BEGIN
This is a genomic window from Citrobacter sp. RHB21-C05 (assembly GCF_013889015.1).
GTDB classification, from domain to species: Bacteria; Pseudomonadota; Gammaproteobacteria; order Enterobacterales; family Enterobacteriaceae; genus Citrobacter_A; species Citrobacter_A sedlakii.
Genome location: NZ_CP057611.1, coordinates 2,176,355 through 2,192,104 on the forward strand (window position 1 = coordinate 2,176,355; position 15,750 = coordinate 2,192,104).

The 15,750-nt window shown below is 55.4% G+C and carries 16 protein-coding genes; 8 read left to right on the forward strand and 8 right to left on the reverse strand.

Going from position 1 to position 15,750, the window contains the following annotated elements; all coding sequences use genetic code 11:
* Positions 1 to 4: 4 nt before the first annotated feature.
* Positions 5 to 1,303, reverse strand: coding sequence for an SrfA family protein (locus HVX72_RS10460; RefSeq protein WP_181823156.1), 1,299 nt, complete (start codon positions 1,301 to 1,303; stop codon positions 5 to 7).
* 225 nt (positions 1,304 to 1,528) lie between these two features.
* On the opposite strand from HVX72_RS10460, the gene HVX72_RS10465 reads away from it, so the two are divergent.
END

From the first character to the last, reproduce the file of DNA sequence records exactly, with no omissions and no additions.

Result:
This is a genomic window from Citrobacter sp. RHB21-C05 (assembly GCF_013889015.1).
GTDB classification, from domain to species: Bacteria; Pseudomonadota; Gammaproteobacteria; order Enterobacterales; family Enterobacteriaceae; genus Citrobacter_A; species Citrobacter_A sedlakii.
Genome location: NZ_CP057611.1, coordinates 2,176,355 through 2,192,104 on the forward strand (window position 1 = coordinate 2,176,355; position 15,750 = coordinate 2,192,104).

The 15,750-nt window shown below is 55.4% G+C and carries 16 protein-coding genes; 8 read left to right on the forward strand and 8 right to left on the reverse strand.

Going from position 1 to position 15,750, the window contains the following annotated elements; all coding sequences use genetic code 11:
* Positions 1 to 4: 4 nt before the first annotated feature.
* Positions 5 to 1,303, reverse strand: coding sequence for an SrfA family protein (locus HVX72_RS10460; RefSeq protein WP_181823156.1), 1,299 nt, complete (start codon positions 1,301 to 1,303; stop codon positions 5 to 7).
* 225 nt (positions 1,304 to 1,528) lie between these two features.
* On the opposite strand from HVX72_RS10460, the gene HVX72_RS10465 reads away from it, so the two are divergent.